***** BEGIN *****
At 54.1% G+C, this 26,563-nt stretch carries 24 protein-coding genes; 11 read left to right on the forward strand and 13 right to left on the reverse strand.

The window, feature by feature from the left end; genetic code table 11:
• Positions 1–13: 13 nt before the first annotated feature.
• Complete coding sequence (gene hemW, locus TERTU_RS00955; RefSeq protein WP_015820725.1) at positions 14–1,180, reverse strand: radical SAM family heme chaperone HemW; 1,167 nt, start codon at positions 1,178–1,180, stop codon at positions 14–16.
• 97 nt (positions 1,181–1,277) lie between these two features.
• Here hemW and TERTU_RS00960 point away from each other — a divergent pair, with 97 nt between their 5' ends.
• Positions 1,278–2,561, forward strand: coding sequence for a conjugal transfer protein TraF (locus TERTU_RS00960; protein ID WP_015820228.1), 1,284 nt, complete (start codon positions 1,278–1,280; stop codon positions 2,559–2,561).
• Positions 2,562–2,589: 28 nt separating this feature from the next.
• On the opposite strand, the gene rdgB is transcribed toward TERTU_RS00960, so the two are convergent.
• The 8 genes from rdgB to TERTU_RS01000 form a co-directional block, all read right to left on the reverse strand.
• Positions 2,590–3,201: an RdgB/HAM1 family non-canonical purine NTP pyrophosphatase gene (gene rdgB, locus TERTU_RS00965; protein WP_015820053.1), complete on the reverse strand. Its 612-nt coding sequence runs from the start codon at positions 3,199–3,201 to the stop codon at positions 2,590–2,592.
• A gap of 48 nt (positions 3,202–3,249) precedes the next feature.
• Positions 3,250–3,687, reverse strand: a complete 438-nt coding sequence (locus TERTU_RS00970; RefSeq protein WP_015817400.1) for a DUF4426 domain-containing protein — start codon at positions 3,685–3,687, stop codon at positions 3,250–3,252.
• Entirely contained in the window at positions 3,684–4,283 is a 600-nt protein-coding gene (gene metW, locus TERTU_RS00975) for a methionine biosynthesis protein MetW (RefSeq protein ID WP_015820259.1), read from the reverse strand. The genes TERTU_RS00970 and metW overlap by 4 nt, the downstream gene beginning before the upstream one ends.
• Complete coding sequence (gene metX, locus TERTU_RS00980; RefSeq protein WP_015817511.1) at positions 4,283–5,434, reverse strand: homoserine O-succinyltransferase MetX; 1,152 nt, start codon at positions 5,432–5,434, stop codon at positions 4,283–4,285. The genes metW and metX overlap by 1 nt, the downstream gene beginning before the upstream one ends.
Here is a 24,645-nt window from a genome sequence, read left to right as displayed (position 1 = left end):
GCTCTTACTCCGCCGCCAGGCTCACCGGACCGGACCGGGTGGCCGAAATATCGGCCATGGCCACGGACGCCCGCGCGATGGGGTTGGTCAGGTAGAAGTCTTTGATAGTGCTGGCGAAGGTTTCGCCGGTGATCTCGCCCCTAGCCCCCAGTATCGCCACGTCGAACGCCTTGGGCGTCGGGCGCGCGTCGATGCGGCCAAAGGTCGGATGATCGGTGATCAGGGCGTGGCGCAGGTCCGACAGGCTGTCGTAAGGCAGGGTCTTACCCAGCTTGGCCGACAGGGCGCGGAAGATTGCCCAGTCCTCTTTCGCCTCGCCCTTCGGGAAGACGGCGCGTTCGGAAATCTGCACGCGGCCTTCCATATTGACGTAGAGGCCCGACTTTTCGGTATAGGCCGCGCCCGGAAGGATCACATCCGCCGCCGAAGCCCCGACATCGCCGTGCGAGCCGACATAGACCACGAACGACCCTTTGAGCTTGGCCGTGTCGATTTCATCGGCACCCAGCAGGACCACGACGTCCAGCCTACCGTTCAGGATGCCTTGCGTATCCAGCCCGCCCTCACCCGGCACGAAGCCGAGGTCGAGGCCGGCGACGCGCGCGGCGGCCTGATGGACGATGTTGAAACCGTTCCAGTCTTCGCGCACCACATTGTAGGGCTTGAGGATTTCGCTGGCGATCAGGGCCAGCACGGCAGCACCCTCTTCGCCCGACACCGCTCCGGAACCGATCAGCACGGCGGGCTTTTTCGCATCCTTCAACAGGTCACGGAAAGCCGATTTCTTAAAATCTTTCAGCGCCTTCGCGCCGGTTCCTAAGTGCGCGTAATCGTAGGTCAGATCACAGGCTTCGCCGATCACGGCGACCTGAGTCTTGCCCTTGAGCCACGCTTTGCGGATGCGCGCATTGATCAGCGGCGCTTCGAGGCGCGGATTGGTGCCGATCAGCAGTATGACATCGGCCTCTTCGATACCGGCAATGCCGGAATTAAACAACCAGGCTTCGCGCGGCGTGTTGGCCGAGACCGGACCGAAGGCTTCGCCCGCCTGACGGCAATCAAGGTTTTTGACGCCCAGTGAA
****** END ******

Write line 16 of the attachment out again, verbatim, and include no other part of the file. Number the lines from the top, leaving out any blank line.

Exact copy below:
Here is a 24,645-nt window from a genome sequence, read left to right as displayed (position 1 = left end):